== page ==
What is work?   Today it is sitting at the kitchen table, where the new laptop is set up and ready to go, and clicking “play”, the timer on my cellphone running.  Watching the pitch that I need to refine, make sure it’s as close to ready as I believe it may well be, note what I still have to improve.   I have been working on to it now for over a month.   My immediate task is to make sure the automation is working correctly and timing the presentation, which aims to be about ten minutes long. 

Does not sound like particularly hard work, though I’ve been nervously unable to get to it so far.  Instead I am thinking of a ravine I never saw, on the outskirts of an old town cursed by God himself.

Of course, it’s the fearful difficulty of the entire enterprise that is upon me today.  The arbitrary slaughter of my family thirteen years before I was born is just a manifestation of my feelings of futility.   The fear is knowing that everything is riding on the pitch being a wonderful evocation of the thing I’ve been working on, unpaid, for the last few years.  

An excellent sales pitch is the difference between life and death, I understand that finally.   No shame in being a shameless shill for something that can help so many kids, give myself a better and more productive life in the process, I understand that now too.   I’m ready to do it, truly, and working on it.  Except for the feeling of discouragement I have to talk myself out of.

The pitch will explain why the program I’ve created, which has worked 100 out of 100 times, under very bad circumstances about half the time, and even been greatly appreciated by several amazed adults who’ve seen it in action, is something the NYC public school system, and every children’s hospital and juvenile cancer ward, should pay to have their kids participate in.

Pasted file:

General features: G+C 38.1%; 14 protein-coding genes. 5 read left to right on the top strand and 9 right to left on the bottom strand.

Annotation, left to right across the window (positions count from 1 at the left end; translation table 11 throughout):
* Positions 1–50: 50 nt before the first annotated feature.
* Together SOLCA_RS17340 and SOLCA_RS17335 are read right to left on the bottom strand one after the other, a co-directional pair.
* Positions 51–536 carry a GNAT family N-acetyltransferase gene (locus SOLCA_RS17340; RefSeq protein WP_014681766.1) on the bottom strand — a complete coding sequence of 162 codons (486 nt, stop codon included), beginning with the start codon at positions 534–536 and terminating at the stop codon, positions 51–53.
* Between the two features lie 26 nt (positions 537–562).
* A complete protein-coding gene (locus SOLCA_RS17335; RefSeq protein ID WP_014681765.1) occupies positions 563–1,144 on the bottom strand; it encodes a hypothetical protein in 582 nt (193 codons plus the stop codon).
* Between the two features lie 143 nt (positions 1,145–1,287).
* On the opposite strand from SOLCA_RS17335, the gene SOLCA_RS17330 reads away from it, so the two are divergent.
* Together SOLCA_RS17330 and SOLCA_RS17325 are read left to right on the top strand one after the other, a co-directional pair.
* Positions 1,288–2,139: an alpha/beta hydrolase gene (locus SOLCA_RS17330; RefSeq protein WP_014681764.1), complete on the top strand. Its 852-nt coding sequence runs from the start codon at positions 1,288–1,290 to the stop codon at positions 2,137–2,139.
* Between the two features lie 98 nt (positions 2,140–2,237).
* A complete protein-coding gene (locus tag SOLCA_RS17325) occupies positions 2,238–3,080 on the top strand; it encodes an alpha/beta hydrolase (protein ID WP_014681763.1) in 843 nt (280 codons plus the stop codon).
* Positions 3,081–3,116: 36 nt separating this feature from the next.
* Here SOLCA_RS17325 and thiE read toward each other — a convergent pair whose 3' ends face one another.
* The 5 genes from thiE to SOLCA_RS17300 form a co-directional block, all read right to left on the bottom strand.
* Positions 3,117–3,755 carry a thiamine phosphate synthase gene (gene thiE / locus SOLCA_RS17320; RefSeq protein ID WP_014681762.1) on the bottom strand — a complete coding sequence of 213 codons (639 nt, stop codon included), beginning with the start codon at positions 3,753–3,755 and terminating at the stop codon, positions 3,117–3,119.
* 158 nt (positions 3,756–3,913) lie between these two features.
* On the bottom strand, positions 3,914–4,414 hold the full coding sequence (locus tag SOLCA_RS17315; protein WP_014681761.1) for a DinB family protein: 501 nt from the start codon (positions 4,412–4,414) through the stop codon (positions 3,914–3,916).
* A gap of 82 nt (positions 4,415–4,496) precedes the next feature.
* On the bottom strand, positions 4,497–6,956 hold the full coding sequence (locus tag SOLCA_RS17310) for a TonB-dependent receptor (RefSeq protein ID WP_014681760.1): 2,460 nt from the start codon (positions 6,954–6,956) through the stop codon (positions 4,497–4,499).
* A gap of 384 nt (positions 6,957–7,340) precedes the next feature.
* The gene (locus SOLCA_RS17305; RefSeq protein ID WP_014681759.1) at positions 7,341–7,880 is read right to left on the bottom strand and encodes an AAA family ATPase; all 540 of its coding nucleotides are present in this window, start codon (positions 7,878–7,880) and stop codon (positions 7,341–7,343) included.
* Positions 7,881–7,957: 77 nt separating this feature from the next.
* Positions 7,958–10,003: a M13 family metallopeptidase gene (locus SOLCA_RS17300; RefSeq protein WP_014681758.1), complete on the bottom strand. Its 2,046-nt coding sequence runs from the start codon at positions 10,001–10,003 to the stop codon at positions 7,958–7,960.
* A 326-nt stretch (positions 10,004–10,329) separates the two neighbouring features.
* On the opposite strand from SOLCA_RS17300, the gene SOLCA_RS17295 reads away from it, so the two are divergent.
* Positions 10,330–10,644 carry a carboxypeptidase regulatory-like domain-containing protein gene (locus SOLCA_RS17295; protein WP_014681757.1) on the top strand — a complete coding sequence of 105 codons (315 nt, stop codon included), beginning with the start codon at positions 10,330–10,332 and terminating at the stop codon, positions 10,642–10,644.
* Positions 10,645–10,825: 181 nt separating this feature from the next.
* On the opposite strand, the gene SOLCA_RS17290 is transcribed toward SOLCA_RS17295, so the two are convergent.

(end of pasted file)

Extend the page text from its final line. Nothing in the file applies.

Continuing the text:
The good work will then go on, the joyful laughter will be heard, the heartwarming feelings will be stirred.  The alternative?  Nothingness, the years theorizing, designing, field-testing, being delightfully confirmed in my theories, refining, trying to document, raise funds, publicize… gone with no meaningful trace.

I’ve refined the pitch now for a few weeks, showed draft 3 to two professionals last week who gave me excellent feedback.  I am using their notes to make draft 4 much better.  It is already much better, after several hours work on it yesterday.  I am sure of it.  

All that remains for me to do at the moment is to press “play”, start the timer, and watch the show.  Then I will know how close I am to having something I can present that will do the bulk of the selling for this wonderful program; that and being in and out of the sales meeting in 20 minutes or less and leaving the potential purchaser with a warm feeling of confidence in me and my product.  Nothing to it, baby.  

And so I have successfully talked myself into doing the obvious now, as soon as I’ve hit the “publish” button I’ll head right in there with my timer.  

Even though I am also, clearly and at the same time, still standing by that godforsaken ravine in Eastern Europe waiting for that coup de grâce as the supercilious maitre d’ distractedly fusses with the collar of his uniform in the hideously warm Ukrainian night.